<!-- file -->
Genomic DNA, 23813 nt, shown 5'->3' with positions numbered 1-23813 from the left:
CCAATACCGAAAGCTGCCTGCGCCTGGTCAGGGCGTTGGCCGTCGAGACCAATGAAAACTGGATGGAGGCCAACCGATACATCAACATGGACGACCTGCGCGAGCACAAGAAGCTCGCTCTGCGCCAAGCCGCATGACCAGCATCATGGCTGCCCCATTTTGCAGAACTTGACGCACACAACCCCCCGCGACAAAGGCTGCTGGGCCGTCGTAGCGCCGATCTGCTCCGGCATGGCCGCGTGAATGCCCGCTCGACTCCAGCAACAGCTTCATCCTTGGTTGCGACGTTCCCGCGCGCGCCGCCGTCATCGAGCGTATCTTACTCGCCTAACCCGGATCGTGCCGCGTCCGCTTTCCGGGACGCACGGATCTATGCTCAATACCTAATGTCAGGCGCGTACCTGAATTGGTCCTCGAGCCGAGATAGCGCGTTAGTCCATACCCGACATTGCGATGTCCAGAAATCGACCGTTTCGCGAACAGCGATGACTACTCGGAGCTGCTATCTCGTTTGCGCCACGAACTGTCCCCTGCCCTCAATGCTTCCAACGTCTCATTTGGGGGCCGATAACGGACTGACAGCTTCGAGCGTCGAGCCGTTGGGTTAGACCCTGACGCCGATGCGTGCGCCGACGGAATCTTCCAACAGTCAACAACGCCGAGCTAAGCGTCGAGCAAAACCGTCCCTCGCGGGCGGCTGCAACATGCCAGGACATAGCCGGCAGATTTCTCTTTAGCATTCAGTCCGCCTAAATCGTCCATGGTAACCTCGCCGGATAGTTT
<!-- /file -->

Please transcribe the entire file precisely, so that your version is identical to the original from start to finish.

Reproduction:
Genomic DNA, 23813 nt, shown 5'->3' with positions numbered 1-23813 from the left:
CCAATACCGAAAGCTGCCTGCGCCTGGTCAGGGCGTTGGCCGTCGAGACCAATGAAAACTGGATGGAGGCCAACCGATACATCAACATGGACGACCTGCGCGAGCACAAGAAGCTCGCTCTGCGCCAAGCCGCATGACCAGCATCATGGCTGCCCCATTTTGCAGAACTTGACGCACACAACCCCCCGCGACAAAGGCTGCTGGGCCGTCGTAGCGCCGATCTGCTCCGGCATGGCCGCGTGAATGCCCGCTCGACTCCAGCAACAGCTTCATCCTTGGTTGCGACGTTCCCGCGCGCGCCGCCGTCATCGAGCGTATCTTACTCGCCTAACCCGGATCGTGCCGCGTCCGCTTTCCGGGACGCACGGATCTATGCTCAATACCTAATGTCAGGCGCGTACCTGAATTGGTCCTCGAGCCGAGATAGCGCGTTAGTCCATACCCGACATTGCGATGTCCAGAAATCGACCGTTTCGCGAACAGCGATGACTACTCGGAGCTGCTATCTCGTTTGCGCCACGAACTGTCCCCTGCCCTCAATGCTTCCAACGTCTCATTTGGGGGCCGATAACGGACTGACAGCTTCGAGCGTCGAGCCGTTGGGTTAGACCCTGACGCCGATGCGTGCGCCGACGGAATCTTCCAACAGTCAACAACGCCGAGCTAAGCGTCGAGCAAAACCGTCCCTCGCGGGCGGCTGCAACATGCCAGGACATAGCCGGCAGATTTCTCTTTAGCATTCAGTCCGCCTAAATCGTCCATGGTAACCTCGCCGGATAGTTT